Members of the Wilson Assembly of God church don’t like to think about children in their community going hungry or missing a meal since school is out for the summer. And that’s why they decided to do something about it.
The thought of some youths going without lunch or scrounging for food led church leaders to contact — and later partner with — the Regional Food Bank of Oklahoma. Since the beginning of June, the church has opened the doors to its fellowship hall two days a week, providing a spread of sandwiches, chips, fruit cups, cookies and drinks for all children to come and enjoy at no cost.
“There is such a need,” says Peggy Dowdy, one of the church’s lead volunteers for the program. “The children are hungry that come out here. We provide them with a meal and give them words of encouragement. If we help one person, we have succeed.”
Each Tuesday and Wednesday, all children age 18 and under are welcome to eat lunch at the church from 11:30 a.m. to 1 p.m. The food is provided by the Regional Food Bank of Oklahoma as part of the non-profit organization’s summer feeding program. Schools and charitable organizations in central and western Oklahoma are participating in the program that strives to provide a nutritious lunch during the summer months for children who may otherwise go hungry.
The food bank reports one in four children in Oklahoma struggle with hunger every day, and with school released for the summer, children no longer have school lunches to rely on for a meal.
This is the first summer for the Wilson church to participate in the program, says church pastor Dale Tarp.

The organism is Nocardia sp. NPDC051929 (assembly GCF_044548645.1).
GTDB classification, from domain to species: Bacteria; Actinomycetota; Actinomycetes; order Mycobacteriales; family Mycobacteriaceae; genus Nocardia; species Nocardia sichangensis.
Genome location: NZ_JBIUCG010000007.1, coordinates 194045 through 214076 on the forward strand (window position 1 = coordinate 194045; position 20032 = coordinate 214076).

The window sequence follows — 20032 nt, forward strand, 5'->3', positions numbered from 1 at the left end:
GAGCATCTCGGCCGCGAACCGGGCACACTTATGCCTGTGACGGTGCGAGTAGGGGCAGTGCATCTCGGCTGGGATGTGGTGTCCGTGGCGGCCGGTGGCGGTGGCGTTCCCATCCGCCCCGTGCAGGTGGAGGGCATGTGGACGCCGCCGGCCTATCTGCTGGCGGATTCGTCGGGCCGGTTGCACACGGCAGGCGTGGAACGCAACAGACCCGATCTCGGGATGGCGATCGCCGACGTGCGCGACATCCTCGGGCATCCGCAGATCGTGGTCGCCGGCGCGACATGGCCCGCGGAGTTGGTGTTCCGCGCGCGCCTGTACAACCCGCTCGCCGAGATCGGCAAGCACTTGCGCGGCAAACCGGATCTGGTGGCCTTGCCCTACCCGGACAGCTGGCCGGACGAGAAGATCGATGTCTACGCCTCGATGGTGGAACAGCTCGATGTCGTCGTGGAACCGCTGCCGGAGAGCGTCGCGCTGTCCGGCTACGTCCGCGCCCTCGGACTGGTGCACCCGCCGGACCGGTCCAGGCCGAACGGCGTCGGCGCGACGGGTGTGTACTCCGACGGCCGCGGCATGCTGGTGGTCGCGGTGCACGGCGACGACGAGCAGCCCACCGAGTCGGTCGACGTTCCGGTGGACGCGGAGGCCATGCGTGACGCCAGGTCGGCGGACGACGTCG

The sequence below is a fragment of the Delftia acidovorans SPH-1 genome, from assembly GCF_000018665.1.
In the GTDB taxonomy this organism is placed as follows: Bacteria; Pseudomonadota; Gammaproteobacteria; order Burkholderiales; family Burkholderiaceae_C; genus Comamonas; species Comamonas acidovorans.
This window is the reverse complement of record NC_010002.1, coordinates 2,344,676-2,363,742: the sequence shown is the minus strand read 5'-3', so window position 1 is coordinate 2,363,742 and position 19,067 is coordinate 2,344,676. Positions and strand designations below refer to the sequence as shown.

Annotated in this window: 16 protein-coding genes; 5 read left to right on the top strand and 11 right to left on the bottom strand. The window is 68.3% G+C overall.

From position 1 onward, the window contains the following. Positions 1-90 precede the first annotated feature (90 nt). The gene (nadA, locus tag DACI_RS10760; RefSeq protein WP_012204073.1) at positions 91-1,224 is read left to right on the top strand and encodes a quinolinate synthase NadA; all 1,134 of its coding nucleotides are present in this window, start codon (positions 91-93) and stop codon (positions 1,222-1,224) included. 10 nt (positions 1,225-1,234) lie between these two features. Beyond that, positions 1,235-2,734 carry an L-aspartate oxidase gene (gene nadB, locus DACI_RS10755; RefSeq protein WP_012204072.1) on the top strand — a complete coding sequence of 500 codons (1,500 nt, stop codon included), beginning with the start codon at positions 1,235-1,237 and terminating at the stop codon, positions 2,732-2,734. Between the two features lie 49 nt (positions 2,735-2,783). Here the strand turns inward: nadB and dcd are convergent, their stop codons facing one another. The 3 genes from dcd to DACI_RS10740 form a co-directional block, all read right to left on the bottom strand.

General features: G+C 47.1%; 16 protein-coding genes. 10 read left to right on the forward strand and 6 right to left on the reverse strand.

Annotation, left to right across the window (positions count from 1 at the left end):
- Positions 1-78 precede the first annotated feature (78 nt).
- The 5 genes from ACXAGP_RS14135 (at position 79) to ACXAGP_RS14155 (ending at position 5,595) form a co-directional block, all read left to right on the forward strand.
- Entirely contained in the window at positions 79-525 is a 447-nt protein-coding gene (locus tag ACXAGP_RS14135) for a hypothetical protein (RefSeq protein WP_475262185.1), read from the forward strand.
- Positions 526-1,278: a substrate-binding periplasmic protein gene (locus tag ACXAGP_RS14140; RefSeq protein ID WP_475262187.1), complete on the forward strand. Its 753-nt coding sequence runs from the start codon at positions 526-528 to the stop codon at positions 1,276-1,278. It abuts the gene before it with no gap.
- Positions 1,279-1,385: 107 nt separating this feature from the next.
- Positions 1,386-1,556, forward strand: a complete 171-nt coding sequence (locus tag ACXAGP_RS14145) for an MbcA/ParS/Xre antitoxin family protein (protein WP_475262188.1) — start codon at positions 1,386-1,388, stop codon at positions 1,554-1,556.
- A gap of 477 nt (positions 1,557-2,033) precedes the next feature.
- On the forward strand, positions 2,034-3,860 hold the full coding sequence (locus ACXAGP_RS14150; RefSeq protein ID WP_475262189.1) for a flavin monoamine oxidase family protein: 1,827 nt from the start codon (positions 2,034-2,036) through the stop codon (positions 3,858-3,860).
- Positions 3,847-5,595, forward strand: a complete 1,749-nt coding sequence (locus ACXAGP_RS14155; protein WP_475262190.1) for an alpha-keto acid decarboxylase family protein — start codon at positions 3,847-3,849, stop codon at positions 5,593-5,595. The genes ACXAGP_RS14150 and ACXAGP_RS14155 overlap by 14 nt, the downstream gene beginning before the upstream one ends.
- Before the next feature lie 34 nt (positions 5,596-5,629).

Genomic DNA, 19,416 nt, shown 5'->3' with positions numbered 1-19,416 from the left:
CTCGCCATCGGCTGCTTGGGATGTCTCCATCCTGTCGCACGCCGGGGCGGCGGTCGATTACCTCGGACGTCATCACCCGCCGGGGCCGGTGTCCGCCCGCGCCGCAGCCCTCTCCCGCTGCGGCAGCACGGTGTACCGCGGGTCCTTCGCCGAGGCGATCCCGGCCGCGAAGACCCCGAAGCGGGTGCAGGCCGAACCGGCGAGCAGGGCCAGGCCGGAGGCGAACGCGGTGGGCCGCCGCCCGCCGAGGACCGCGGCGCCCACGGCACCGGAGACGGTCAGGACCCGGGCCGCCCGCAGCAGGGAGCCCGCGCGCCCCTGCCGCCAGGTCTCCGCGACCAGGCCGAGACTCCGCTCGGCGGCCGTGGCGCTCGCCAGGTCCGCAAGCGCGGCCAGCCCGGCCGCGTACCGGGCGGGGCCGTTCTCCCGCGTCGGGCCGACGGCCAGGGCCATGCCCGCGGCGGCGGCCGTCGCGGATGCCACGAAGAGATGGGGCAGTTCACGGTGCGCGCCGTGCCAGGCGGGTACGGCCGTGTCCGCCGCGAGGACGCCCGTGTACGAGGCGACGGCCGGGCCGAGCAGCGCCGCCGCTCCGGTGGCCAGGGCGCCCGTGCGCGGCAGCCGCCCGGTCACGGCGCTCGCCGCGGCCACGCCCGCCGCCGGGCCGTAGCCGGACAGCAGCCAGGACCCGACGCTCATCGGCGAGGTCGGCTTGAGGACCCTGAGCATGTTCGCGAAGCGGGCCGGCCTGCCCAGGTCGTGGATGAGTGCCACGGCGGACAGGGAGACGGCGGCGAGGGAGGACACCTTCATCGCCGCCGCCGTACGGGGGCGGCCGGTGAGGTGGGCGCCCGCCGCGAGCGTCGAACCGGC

Forty folding chairs are set out along two rows of tables each Tuesday and Wednesday. Despite flyers around town and notices in the Wilson and Healdton newspapers, the church has not witnessed all chairs filled with children eating lunch. The church is located on U.S. Highway 70A, the main street in Wilson.
“It runs in spurts. One day we had about 30 kids,” Tarp recalls. “Then last Wednesday, we had only eight. You never know, and I think that’s because it is a new thing. It is taking time.”
The church will offer the meals through July 30, and is hopeful more will take advantage of the lunch along with the games and volunteers on hand to spend time with the children. The church encourages children to stick around after lunch to play a game and meet new friends. Additionally, youth enrolled in the Boys and Girls Clubs of Carter County summer camp drop in for lunch.
Dowdy says parents are welcome to come in the church, too, grabbing a seat next to their child as they eat the meal. She says mothers will bring in their children and sit by another mother with children, visiting during the lunch hour.
The Wilson Assembly of God church is not the only area organization to participate in the summer feeding program by the food bank. In Ardmore, Cities In Schools offers lunch from noon to 1 p.m. Monday through Friday at St. Mary’s Catholic Church, 125 E St. NW.
Children in Ringling can visit the community center for lunch, which is served from 11 a.m. to noon Monday through Friday. The community center is located at 106 W. Main St. Both the Ringling and Ardmore locations will serve free lunches through July 25.
The food bank reports there are 75 sites participating in the summer feeding program. Last summer, more than 166,000 meals were served to children at 63 sites, according to figures released by the food bank.
As the summer continues, hundreds of volunteers, like Dowdy, will continue to prepare the meals, with the goal of reaching more youth and fighting childhood hunger.
“They get what they need here,” Dowdy says, looking across the fellowship hall as groups of children take bites of turkey and cheese sandwiches. “It is open to all children, and we are ready for them.”